7400.362 - Family Life Management
School of Family and Consumer
Spring Semester - T-Th 10:45-12:00 Noon
Instructor: David D. Witt, Ph.D.
Saving for Specific Things
Saving for the future needs of your family
requires some fundamental planning and basic habit forming.
These include keeping track of your spending
and simplifying (reducing) your spending. Think of this as dieting.
In order to really lose weight there's watching
your intake and exercise - that's all there is to it - no easy road.
Keeping Track of Spending
The only way to know what you are spending is to keep track of every
This will allow you to see where you are spending money needlessly
A full six months is needed for a diagnosis - and continuing to track
spending is the only real way to
get a handle on were your money goes.
Some spending is seasonal - the holidays, birthdays, special recurring
Some spending is time-related - child-care spending will go away when
Jockomo starts school.
Some spending is sneaky - a toilet that runs or a water supply pipe
that leaks can cost you a dollar a day or more.
Drafty windows let out the air you've spent money
to heat in the winter.
Buying cheaper goods might not save money in the
long run if they need to be replaced sooner.
It goes without saying that you can't deny spending that actually happens.
You have to be honest and firm.
Once you find places to reduce spending, work on them according to your
ability for the next six months.
Limiting Daily, Weekly and Monthly Spending
Here's some of those habits you can learn:
Tips for Being Prosperous in the Future
Carry only the cash you need for that day
Leave ATM cards, checkbooks, & credit cards at
home whenever possible
Recognize impulse spending -- Is it a need or a want?
Allow a cooling off period before before you buy
(at least 24 hours, whenever possible)
Pay attention to where the money goes, track checks,
credit card receipts, & cash receipts
(You may want to group by type of expense)
Shop with a list at all times -- not just at the
Give yourself & other family members an allowance
and stick to it.
Establish a written spending plan and stick to it.
Only allow spending to enter your plan after careful consideration by all
wage earners in the family.
Plan ahead for yearly expenses and save one-twelfth
each month accordingly, in addition to saving for specific goals.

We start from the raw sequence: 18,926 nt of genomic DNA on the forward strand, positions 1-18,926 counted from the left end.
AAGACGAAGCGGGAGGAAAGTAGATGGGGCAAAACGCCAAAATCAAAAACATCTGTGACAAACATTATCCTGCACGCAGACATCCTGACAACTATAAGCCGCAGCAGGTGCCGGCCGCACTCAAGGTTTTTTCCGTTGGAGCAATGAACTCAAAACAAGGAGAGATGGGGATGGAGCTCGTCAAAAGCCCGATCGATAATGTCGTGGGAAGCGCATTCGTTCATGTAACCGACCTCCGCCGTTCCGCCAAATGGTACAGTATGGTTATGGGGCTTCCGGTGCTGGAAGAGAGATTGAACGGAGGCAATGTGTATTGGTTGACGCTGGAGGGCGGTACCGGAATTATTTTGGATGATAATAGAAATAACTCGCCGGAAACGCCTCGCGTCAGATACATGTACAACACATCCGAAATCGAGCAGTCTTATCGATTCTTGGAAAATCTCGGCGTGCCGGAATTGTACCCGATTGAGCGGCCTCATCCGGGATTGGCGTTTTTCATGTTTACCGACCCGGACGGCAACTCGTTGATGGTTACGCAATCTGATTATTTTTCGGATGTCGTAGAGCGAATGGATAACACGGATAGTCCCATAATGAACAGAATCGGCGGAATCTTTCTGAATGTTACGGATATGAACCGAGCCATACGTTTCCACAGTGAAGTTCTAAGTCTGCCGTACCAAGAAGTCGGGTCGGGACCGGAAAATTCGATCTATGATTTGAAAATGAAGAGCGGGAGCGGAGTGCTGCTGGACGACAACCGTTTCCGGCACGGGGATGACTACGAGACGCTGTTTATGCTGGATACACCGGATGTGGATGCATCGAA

Spend smarter - take advantage of sales, cut down
on credit card usage, avoid impulse buying, comparison shop for everything
from groceries to insurance coverage.
Pay down credit card debt as quickly as possible.
CCCS recommends the "power payment method" -pay extra on the smallest debt
until paid, then pay that extra amount on the next smallest balance, repeating
this practice until all the cards are paid. Reduce the number of cards
as accounts are paid.
Reduce your tax liability as much as possible. Explore
all viable options.
Review spending and savings practices several times
a year to determine where adjustments need to be made. Maintain records
to assist you in assessing variances in spending and expenses.
Couples & Money - 'Til Debt Do Us Part'
Sometimes opposites do attract. Spenders will often
pair with savers - increasing the likelihood for tension over money in
Women generally are the money managers in the relationship
- responsible for budgeting, balancing the checkbook, etc. with little
or no input from their partner. Men tend to involve themselves in longer-term
issues such as investments or insurance, with little or no input from their
Talking about money with or in front of the children
in your home may have been taboo, yet your folks argued about money. By
sheltering you from frank talk about the familyís budget and debt obligations,
you may feel overwhelmed by money issues in the relationship and be unable
to communicate with your partner effectively.
Money causes more arguments than any other family
problem - often leading to various forms of abuse and divorce.
This is my money and this is yours. It is natural
to feel a bit greedy of our income and perhaps even jealous of our spouseís
salary. It is unhealthy to be deceptive and to not equally share the budget
expenses. Chances are that you and your partner have had no money management
Credit Counseling Classes
Discuss financial goals with your partner. Consider
whether one or both of you should work more hours to boost income or fewer
hours to spend more time with your family.
Set savings goals, including an emergency fund to
cover about six months of expenses.
Communicate often about financial matters, especially
as circumstances change, but never when youíre angry. Make a weekly date
to discuss money, and hold all questions until then.
Never make a major purchase without consulting the
partner. Likewise, keep smaller credit purchases to a minimum. Use the
three month rule - if you canít pay off the purchase in three months
- you canít afford it.
Adults need an allowance - cash they can freely spend
without having to answer to the partner for.
Become a savvy consumer - comparison shop, invest
early, save appropriately, spend cash whenever possible, use credit sparingly.
For more information write to our education department
or send us e-mail requesting class schedules or other information.
CCCS | P.O. Box 7789 | Corpus Christi, TX 78467
361.854.4357 | Toll-Free: 877.854.2227 | Fax: 877.851.0247 | email@example.com
Back to Syllabus